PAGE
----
Welcome to TalkBass, the Premier Bass Player Community and Information Source. Register a 100% Free Account to post and unlock tons of features.
Discussion in 'Technique [BG]' started by Tab92, Feb 11, 2013.
Any advice or tips on picking up the keys of songs just by listening to them by ear?
What I have found, in general, is that usually the 1st note the singer sings is the key...then you have to figure out if it´s major or minor.
Log in or Sign up to hide this ad and more.
Not many people can tell the exact key of a song just by ear, without an instrument at hand. You could easily tell if the song is major or minor though. Also, I find the presence of open chords is usually fairly indicative of standard keys like G, A, E etc.
I'm not sure if you are asking how to figure what the key is if you already know the chords or if you are starting by working out the key and then later working out the chords.
I will usually go the latter method. I will try jam over the song and my ear will pick out the notes that sound good, and then it is just a matter of thinking which key these notes or in, or the position my hand is using on the neck. An understanding of chord theory will help as well. IE. If the chords of the song are E, A, B, and C#m then the song is likely in E or C#m.
Hope this helps
Usually, listening to the ending of a song will give you a good idea what key it's in (unless it fades out). Then, armed with that knowledge, you can start over again from the beginning.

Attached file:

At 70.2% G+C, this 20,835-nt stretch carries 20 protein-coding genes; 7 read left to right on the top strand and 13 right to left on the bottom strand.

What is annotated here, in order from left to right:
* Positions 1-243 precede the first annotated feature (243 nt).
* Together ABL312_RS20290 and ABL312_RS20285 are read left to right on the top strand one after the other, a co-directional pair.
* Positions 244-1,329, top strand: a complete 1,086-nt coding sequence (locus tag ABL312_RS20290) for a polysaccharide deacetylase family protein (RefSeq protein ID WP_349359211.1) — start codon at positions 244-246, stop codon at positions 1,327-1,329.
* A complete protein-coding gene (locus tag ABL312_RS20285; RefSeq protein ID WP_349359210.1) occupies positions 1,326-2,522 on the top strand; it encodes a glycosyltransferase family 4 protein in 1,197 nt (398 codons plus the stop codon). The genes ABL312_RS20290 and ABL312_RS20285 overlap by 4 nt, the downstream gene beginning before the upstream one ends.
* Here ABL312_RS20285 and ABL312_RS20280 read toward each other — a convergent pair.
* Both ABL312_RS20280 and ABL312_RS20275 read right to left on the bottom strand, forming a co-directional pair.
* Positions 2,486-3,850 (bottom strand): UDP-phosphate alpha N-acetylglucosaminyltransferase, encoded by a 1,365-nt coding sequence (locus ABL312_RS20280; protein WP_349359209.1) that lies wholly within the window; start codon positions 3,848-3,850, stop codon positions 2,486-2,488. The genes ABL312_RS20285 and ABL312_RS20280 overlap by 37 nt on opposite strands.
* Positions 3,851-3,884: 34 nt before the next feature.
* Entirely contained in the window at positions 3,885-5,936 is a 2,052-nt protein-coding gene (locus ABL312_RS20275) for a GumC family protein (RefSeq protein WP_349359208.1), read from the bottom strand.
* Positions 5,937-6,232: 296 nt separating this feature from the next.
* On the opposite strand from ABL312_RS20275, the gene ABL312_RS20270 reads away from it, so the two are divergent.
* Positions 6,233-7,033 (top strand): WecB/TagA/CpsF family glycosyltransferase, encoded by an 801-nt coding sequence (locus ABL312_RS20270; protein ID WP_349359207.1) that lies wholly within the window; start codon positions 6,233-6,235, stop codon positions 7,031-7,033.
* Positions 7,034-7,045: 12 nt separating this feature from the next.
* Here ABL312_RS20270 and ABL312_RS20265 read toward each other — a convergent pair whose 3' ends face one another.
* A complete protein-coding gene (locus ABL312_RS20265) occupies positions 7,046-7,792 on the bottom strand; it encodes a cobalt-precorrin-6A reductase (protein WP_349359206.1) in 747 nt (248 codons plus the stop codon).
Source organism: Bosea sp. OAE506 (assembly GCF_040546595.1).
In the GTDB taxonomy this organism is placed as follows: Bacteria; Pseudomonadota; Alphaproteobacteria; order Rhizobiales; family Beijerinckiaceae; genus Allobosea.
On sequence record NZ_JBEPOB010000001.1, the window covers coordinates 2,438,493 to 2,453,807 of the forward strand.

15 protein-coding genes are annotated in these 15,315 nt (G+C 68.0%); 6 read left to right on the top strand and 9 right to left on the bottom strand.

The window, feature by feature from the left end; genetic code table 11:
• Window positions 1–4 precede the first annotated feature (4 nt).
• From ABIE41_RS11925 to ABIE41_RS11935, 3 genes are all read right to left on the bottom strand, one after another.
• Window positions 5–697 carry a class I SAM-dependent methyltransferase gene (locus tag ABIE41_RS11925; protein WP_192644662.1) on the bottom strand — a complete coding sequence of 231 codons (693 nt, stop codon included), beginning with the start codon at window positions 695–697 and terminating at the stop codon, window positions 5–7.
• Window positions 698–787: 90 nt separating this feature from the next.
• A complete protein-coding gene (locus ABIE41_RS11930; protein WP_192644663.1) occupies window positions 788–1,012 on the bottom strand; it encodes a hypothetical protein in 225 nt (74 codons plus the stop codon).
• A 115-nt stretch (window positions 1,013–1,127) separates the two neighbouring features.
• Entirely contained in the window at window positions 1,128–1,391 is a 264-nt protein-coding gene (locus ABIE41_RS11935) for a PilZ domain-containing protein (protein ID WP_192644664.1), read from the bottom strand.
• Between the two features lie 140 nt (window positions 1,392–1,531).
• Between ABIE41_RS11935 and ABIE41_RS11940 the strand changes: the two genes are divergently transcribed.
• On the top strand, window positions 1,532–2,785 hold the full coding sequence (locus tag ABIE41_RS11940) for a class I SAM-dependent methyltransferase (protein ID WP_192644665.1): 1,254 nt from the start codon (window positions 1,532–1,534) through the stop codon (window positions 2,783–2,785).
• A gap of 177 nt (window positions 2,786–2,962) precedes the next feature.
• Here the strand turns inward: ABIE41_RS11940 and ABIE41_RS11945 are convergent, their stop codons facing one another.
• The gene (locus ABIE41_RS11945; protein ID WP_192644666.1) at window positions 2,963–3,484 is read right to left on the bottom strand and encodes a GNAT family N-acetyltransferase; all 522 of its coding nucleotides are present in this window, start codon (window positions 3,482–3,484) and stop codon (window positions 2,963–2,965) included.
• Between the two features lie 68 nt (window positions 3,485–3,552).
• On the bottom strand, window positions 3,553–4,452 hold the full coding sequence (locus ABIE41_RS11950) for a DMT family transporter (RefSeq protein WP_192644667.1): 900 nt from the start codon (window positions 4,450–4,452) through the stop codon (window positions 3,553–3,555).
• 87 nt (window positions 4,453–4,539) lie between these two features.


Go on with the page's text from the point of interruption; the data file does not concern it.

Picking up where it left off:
For me, songs always have a tonal center that makes the key pretty well-defined. Once you get used to hearing it in songs, it's not so hard. Once in a while, you get a "Sweet Home Alabama" with a tonal center that's more open to interpretation, but most of the time it's quite clear.
I think the OP perhaps is talking about learning the chord changes of a song by ear.
the best way to start learning keys and how to tell what key a song is in is to memorize the four most popular chord roots for all or at least standard pop/rock/ blues keys.
These chords are the I , IV, V, Vim
Key of C = C F G Am
Key of G = G C D Em
Key of D = D G A Bm
when learning a song look for root combinations that fit into these groups.
Next you learn all 7 possbile chord roots in any key ....the next most popular choice is the iim chord.